Many businesses’ idea of competitive research comes from a market research perspective, but few are aware that UX design also requires conducting research of competitors.
Market research is crucial for product strategy, but it isn’t a substitute for UX research: both types of research are required for a successful product. In this article we discuss research conducted on competitors from a UX perspective, highlighting the different types of research and the business value conferred by this practice.
What are UX Competitive Analysis and Competitive Research?
When it comes to looking at your app’s competitors in the market from a UX perspective, there are 2 main types of research that sound very similar: Competitive Analysis and Competitive Research.
Both types involve studying and analyzing the user experience offered by competing products, services, or solutions in the same market or industry. The primary goal of both types of research is to gain insights into how other companies approach UX design, what works well for them, and where there may be opportunities for improvement or differentiation in your own UX design efforts. This analysis helps UX researchers, designers, and product teams understand their competitive landscape and make informed decisions to improve their own product or service.
We are—of course—discussing competitive UX research & competitive UX analysis. Other disciplines, such as market research will have these same names to denote slightly different activities and outcomes, though an overlap between findings is naturally inevitable.
What’s the Difference Between Competitive Analysis & Competitive Research?
“Competitive analysis” and “competitive research” are related terms that are often used interchangeably. We at webkeyz, however, use them to denote different scopes with differing activities and outcomes. For us, both involve gathering information and insights about competitors in a market, but the focus and depth of the investigation may vary.
Here’s a breakdown of the key differences in how webkeyz conducts competitive analysis and competitive research.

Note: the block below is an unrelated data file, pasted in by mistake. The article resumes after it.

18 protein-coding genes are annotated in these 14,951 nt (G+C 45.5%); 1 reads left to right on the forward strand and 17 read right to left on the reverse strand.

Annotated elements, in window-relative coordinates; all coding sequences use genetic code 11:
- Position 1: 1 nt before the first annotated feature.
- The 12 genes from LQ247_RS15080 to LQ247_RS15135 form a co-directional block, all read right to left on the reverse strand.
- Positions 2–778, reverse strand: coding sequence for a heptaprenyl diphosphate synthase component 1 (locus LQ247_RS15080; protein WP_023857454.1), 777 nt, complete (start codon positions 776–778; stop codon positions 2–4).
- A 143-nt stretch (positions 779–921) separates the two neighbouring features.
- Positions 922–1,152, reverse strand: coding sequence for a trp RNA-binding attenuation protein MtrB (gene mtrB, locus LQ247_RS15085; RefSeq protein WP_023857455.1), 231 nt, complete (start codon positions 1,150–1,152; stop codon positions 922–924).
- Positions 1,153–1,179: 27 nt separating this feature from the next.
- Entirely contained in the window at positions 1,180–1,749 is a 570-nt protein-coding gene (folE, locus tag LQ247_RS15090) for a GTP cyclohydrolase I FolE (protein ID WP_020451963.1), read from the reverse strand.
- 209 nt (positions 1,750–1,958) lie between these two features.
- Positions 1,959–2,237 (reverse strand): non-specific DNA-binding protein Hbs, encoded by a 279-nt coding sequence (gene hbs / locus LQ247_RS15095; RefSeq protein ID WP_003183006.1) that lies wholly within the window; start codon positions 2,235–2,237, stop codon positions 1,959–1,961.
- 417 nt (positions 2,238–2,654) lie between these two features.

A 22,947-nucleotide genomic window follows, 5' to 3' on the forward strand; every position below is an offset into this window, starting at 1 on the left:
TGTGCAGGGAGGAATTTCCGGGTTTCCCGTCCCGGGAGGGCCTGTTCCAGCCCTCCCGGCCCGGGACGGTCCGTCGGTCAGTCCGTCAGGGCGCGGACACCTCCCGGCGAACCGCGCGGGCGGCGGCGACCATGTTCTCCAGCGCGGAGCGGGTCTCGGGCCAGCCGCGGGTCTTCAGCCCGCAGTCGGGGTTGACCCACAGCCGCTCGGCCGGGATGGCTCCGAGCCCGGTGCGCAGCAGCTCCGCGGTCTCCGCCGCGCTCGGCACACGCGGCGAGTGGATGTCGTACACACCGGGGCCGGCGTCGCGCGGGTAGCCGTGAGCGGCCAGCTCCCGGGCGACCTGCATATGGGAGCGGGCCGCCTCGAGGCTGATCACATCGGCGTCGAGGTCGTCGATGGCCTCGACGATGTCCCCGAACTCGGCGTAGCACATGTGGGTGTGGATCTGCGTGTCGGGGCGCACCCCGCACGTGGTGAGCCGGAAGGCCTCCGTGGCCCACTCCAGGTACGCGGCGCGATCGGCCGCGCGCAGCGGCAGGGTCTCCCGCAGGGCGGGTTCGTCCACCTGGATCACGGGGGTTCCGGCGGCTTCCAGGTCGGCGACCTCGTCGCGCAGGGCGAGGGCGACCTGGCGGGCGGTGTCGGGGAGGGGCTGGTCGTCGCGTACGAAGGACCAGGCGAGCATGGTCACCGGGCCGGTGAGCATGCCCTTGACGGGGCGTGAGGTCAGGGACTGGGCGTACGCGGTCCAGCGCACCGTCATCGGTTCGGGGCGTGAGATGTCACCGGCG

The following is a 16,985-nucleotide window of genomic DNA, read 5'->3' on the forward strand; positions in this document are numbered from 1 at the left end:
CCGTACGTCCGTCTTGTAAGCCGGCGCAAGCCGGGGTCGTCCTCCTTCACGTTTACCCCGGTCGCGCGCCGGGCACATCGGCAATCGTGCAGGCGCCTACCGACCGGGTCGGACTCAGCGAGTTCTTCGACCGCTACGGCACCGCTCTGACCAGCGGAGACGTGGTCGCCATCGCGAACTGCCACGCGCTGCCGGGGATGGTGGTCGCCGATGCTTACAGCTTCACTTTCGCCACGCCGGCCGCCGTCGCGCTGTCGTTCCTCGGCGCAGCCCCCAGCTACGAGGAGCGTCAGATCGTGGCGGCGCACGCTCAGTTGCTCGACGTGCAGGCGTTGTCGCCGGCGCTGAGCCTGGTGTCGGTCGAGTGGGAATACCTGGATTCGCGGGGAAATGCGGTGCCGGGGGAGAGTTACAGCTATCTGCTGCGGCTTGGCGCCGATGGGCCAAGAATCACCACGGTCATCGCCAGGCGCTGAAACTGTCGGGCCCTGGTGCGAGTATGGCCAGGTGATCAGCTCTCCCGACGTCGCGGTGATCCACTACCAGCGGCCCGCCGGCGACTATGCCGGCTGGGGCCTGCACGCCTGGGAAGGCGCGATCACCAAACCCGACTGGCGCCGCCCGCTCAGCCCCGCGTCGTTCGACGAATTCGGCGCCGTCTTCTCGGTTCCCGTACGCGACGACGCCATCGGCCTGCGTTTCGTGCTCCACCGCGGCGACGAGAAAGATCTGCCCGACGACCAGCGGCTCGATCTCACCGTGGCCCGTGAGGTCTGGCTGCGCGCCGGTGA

A. Competitive Research:
Competitive research involves identifying competitors of the product or application, analyzing their features, comparing which features are common among competitors.
- Focus: Competitive research looks from a broad perspective. It involves investigation of many competitors’ products, market positioning, strategies, and the features included in their app. It usually includes a SWOT analysis, highlighting the strengths of competitors and how these can pose threats to your own product, as well as identifying their weaknesses and the opportunities created by them for your business.
- Purpose: Competitive research aims to provide a holistic understanding of the competitive environment in a particular industry or market. It is used to compare the features of products in the market to identify which features are “must-haves”, either because everybody has them, or because they are an opportunity for a competitive edge. It is often used to inform long-term strategic planning, market entry strategies, and product development roadmaps.
- Scope: Competitive research is usually less extensive in scope and often takes less time to conduct. It can include both qualitative and quantitative research methods and industry analysis. And since the goal is to broadly understand the competitive landscape for your product, it usually involves most—if not all—product and apps found to compete with yours.
B. Competitive Analysis:
Competitive analysis is a more nuanced approach. It’s a deeper look at key competitors, rather than a broad overview of everyone in the market, with a focus on comparing usability through heuristics.